Part of the documentary chronicles Jensen’s battle to preserve native plants in the wild, which even then were disappearing at an alarming rate. “A garden, to be a work of art, must have the soul of the native landscape in it,” said Jensen.

In 1913 Jensen founded an early conservation group called The Friends of Our Native Landscape (FONL), with chapters in Illinois, Wisconsin and Michigan. The longtime secretary of the Wisconsin chapter was Franz Aust, first professor of landscape architecture at the University of Wisconsin and a close friend of Jensen’s.

It’s hard to say who did what precisely, says Tishler, but the confluence of Jensen and Aust and FONL gave birth to the council ring by Liz Waters. The FONL newsletter notes that on Oct. 8, 1930, during the group’s annual meeting in Madison, “the council ring on Observatory Hill on the University of Wisconsin campus was formally dedicated to the youth of America,” with Jensen as a featured speaker.

Jensen left his mark on Madison in other ways. He designed the council ring and tree plantings in the Glenwood Children’s Park, located on Glenway Street near Monroe Street and dedicated in 1949.

He also designed a council ring that sits just inside the UW-Madison Arboretum off Monroe Street, a ring with a very sad reason for existing. Jensen chose the spot and built the ring in 1938 as a memorial for his grandson and heir apparent, Kenneth Jensen Wheeler. On the eve of his graduation from UW as a landscape architecture student, Wheeler died suddenly of an aneurysm.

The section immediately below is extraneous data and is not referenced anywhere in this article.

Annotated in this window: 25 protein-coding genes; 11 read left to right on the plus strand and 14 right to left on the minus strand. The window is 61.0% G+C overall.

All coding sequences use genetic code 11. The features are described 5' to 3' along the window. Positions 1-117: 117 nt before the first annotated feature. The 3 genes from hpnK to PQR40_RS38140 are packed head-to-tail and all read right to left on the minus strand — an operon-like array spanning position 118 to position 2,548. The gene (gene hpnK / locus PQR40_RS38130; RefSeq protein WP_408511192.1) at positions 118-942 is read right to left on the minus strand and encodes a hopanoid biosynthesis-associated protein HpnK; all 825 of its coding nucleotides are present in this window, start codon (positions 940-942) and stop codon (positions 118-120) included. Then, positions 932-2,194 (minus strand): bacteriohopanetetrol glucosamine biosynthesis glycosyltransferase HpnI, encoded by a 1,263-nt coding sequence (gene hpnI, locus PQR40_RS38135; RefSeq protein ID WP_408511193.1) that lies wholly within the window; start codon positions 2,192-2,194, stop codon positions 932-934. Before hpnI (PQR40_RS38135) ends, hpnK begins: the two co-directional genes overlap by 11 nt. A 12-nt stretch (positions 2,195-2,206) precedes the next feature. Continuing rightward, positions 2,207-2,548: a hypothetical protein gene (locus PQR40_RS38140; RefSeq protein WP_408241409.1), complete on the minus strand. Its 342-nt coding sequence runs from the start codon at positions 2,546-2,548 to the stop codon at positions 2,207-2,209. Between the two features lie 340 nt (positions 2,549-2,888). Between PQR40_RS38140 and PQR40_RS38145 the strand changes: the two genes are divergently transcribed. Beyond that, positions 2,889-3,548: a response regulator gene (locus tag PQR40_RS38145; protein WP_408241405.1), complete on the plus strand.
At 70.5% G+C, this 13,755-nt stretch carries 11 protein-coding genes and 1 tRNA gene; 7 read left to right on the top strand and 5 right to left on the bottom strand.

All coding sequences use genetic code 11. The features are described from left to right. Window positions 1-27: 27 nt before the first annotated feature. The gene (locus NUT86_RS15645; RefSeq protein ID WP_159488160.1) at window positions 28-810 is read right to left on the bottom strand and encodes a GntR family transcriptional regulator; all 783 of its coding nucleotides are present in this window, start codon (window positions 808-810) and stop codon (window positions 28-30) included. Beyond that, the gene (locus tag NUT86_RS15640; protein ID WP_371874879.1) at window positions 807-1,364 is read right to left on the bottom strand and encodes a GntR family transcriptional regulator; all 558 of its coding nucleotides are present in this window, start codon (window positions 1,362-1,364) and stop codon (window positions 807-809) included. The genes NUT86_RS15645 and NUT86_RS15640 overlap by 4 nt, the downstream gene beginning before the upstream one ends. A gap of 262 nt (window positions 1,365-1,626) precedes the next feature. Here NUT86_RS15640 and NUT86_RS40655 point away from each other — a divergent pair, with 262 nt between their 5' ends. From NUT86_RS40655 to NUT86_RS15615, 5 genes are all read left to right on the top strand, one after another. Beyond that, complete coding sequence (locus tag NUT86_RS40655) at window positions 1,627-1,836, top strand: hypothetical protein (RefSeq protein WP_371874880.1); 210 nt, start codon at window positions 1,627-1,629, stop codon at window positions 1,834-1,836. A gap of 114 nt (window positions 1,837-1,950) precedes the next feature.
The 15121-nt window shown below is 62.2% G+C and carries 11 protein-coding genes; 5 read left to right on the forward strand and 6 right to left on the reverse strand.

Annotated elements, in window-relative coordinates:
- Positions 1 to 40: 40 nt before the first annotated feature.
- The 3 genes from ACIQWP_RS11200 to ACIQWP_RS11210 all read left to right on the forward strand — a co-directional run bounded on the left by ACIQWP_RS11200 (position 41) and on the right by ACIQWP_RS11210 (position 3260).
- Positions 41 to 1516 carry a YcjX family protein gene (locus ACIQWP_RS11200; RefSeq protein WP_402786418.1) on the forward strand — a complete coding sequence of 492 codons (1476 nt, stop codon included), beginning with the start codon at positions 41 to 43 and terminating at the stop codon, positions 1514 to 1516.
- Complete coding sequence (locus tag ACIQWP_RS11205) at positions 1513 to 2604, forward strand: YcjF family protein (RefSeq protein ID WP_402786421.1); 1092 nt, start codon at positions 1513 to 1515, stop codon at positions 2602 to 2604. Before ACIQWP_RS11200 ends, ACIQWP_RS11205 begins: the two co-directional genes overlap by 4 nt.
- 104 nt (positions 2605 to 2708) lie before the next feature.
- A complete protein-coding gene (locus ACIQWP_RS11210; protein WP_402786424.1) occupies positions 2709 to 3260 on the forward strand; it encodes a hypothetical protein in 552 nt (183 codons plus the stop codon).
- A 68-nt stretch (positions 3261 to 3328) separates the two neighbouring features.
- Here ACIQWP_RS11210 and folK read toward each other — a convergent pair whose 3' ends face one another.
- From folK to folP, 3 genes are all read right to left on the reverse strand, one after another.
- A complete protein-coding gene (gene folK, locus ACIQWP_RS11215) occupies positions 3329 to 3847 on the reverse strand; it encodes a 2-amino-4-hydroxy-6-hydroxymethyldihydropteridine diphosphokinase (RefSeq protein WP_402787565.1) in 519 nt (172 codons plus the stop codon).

But that rupture has been healed, in a way. A young man from the Chicago area has just enrolled as a freshman, with designs on becoming a landscape architect. He’s the great-great-grandson of Jens Jensen, and his name is – you guessed it – Jens Jensen.

“While I was growing up,” says the younger Jens, “people would tell me that I had the right name to become a landscape architect, but I really didn’t know what that profession meant.”

His impressions of his great-great-grandfather began to sharpen as he read his collected essays, “Siftings.” “I’ve always been a lover of nature,” says Jens, “and I felt like I had that connection through his writing, even beyond the family name.”

He also saw the beautiful effect the elder Jensen had in designing The Clearing, a home he built in Wisconsin’s Door County and later turned into a school for adults, which it still is.

That Jens enrolled at UW-Madison seems inspired by an alignment of planets – or naturalists, in his case. He says his heroes include his great-great-grandfather; John Muir, who attended UW before going on to found the Sierra Club; and Aldo Leopold, a faculty member who wrote “Sand County Almanac.”

In the end, like that limestone curve coming out of the hillside, the story of the council ring arcs gracefully through the past century, coming full circle today in the inspirations and aspirations of young Jens Jensen.